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Help the residents and support the council’s traffic strategies

18 October, 2019

Calls for pedestrianisation in Liverpool Road

• WE were bemused by the letter from the Upper Street Association, Highbury Fields Association and Canonbury Society concerning Liverpool Road, (Closure would divert more traffic, October 11).

We’re not sure why the associations are recommending doing nothing for a year, and referencing Liverpool Road a century ago – those of us who live here have big problems today.

The associations’ view seems to be that to close Liverpool Road at the bottom end and pedestrianise the shopping area would divert more traffic to Upper Street, a “principal route”, and would therefore be a bad idea. This is astounding: Upper Street is the A1 Great North Road, and that is where traffic should be.

These days parts of Upper Street are often empty except for a few buses, while Liverpool Road is clogged, as are many other residential roads now used as rat-runs by escapees from Highbury Corner.

Air pollution levels in Liverpool Road already exceed legal limits, as in many other residential streets. The Angel commercial end of Liverpool Road is very different from the 92 per cent of the road north of Tolpuddle Street, which is primarily residential. The council recognises it is a residential road and not a “principal route”.

But the increased traffic displaced by the Highbury Corner changes has hit residents hard, and now either clogs the road with stationary vehicles, belching fumes in the busiest times, or speeds through outside those hours. Liverpool Road no longer benefits “from removal of much of its heavy traffic”.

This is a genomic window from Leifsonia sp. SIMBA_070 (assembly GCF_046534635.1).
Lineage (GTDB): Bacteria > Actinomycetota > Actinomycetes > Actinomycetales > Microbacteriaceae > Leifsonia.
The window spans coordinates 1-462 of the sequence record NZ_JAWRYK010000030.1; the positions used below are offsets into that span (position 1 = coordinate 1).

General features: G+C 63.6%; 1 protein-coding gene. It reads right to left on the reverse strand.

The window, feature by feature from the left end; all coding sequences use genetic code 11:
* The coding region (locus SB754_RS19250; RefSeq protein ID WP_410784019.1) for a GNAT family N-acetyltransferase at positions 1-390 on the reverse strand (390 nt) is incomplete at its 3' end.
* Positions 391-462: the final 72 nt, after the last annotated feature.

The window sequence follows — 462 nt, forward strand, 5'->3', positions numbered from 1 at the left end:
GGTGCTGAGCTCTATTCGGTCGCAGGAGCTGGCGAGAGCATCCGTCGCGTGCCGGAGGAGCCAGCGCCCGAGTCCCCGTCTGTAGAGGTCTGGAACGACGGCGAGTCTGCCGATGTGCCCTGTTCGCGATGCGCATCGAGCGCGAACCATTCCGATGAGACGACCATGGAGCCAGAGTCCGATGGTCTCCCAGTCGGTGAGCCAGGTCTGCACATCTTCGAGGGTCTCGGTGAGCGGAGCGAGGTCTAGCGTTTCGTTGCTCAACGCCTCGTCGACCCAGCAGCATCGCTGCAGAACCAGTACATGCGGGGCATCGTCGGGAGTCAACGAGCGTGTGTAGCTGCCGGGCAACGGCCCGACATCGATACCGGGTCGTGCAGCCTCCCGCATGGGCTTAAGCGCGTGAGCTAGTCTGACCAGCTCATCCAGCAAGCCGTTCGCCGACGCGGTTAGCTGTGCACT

We need urgent action now to mitigate the effects of the new vehicle increase in residential roads – we cannot wait until yet another year has passed.

This would condemn us to accept that sleeping with ear-plugs, while our neighbours’ children inhale poisonous traffic exhausts in their homes and schools, is the price for choosing to live here.

Surely we should all be working with the council and Transport for London to protect residents, right now. We urge these worthy associations to use their energies to support the council’s new transport, clean air and low traffic neighbourhoods strategies and to encourage them to act to help affected residents immediately.

Liverpool Road


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